Booz Allen Hamilton Management Consulting Associate Jobs & Careers in McLean, VA

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8 days ago

Network Engineer, Senior

Booz Allen Arlington, VA

Key Role: Serve as a network engineer interfacing with senior-level government clients, helping to shape their IT, networking, communication, and… Booz Allen

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2,195 Reviews
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Booz Allen Hamilton Chairman and CEO Ralph W. Shrader
Ralph W. Shrader
1,327 Ratings
  1. 4 people found this helpful  

    Smart People, but an Erosion of Culture and Benefits

    • Comp & Benefits
    • Work/Life Balance
    • Senior Management
    • Culture & Values
    • Career Opportunities
    Current Employee - Lead Associate in McLean, VA
    Current Employee - Lead Associate in McLean, VA

    I have been working at Booz Allen Hamilton full-time (more than 5 years)


    The firm has a lot of very smart people, and is very friendly to scientists and veterans. They have a large footprint across the federal government, so there are a good number of opportunities. The firm seems to do a better job of weathering events like the government shutdown than their peers (SAIC, BAE, etc...). There is a decent level of stability given the industry.

    There are high ethical standards, a focus on quality work, and opportunities to advance.


    Since the Carlyle buyout and the IPO, there has been a series of cost cutting efforts that seem to focus on improving the P&L in time for each quarterly earnings announcement. Over the last few years, we've had:

    * a (poorly executed) move to hoteling that killed any sense of team cohesion.
    * reduction in the 401(k) (Actually, the previous program was a 10% profit share, now it is a 6% match that only pays out if you are still employed at the firm at the end of the year)
    * Reduction in health insurance (a switch to high-deductible plans)
    * Watering down the 360 degree assessment process to one that amounts to little more than a checklist.
    *(They even got rid of all plants in the offices as a way to save money)

    Every couple of years, management tries to dramatically shift the organization with the promise that This Time Is Different. There have been switches back and forth between functional and market aligned structures. There was the One Firm push to integrate the commercial and government businesses ("we are one firm, we can work together"), followed by the split of the two halves ("we were really two separate businesses, with different models and cultures"), and the attempt to recreate a commercial business ("This time will be different").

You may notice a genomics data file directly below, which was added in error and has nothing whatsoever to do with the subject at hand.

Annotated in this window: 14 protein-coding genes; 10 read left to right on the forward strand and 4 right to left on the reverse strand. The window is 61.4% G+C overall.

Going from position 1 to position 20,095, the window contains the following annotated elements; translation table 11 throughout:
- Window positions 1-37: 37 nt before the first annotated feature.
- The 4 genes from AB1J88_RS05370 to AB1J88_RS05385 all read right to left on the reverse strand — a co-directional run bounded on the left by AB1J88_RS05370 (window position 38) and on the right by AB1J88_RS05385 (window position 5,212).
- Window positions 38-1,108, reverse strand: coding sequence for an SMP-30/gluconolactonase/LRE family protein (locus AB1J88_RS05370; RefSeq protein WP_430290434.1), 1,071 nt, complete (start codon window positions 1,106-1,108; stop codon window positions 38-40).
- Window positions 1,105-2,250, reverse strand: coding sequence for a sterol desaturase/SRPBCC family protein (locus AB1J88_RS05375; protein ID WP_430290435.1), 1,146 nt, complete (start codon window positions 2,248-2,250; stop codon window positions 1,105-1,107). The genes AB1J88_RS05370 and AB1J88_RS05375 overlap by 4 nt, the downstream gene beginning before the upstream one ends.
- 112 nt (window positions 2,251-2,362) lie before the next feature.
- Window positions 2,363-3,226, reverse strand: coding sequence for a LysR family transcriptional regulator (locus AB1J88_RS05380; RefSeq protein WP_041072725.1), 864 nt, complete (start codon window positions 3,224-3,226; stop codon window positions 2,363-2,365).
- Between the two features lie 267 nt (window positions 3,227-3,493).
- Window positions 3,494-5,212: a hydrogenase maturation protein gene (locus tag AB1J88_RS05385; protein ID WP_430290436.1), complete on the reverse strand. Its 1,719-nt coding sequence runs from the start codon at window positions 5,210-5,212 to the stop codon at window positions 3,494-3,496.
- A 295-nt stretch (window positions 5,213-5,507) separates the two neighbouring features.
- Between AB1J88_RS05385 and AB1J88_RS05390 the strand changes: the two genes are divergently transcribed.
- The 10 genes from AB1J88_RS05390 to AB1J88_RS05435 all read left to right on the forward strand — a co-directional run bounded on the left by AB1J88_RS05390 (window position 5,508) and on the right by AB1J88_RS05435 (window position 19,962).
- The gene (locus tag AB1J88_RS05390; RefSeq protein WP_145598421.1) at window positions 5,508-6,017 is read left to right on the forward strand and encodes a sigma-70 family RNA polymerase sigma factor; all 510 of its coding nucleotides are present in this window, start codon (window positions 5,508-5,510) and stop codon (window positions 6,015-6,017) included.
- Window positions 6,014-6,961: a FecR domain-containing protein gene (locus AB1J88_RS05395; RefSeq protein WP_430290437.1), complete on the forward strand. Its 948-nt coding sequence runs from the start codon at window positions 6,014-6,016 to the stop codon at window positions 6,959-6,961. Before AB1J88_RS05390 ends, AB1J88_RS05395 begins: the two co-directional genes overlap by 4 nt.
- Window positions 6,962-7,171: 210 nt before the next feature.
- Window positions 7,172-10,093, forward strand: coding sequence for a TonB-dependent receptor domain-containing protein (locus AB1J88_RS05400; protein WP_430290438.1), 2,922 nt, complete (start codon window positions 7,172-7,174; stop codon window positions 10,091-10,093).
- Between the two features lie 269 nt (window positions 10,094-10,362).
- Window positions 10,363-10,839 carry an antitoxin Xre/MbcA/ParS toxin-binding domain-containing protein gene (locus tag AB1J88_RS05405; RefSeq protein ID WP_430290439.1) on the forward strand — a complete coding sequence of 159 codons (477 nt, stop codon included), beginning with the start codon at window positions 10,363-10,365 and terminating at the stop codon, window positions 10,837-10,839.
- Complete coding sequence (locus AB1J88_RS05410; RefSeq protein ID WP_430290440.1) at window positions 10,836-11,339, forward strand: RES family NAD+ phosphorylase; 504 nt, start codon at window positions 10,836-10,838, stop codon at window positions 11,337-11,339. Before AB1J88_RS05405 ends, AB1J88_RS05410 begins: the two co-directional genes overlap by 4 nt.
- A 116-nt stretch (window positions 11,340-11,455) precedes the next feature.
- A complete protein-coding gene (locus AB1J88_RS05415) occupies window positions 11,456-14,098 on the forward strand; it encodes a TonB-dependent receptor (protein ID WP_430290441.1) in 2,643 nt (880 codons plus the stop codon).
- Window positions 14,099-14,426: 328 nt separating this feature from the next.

When I started, the firm's culture, reputation as a premium brand, and benefits were the big draws. I don't think any of them are particularly notable anymore.

    Over the last year there have been a bunch of efforts that are hard to look at with an unjaded eye -- the "Ed talks" are the firm's take on Ted talks (having a senior vice president give a speech while walking around on a stage really doesn't capture the whole Ted experience); knock-offs of Shark Tank, and superficial talk of innovation fill our email boxes along with videos of our new president's "Connect Tour." Some employees are paid to try and build excitement on Yammer. A lot of effort goes into what one might call "influence operations" to convince employees that management is on their side.

    Advice to ManagementAdvice

    Look back to the basics that made the firm great. It probably isn't possible to undo the cost savings you've already imposed since the IPO, but you can staunch the bleeding.

    You've managed to erode the corporate culture through hoteling and a watered down assessment process. The email campaign about the new health care plans was tone deaf.

    We've got to rebuild the culture. Give Principals more autonomy. Figure out a way to get teams working in the same place.

    Perhaps the only thing you could do to hurt morale and team culture more than you have would be to move to open office plans. You made a mistake with hoteling -- don't amplify it.

    Doesn't Recommend
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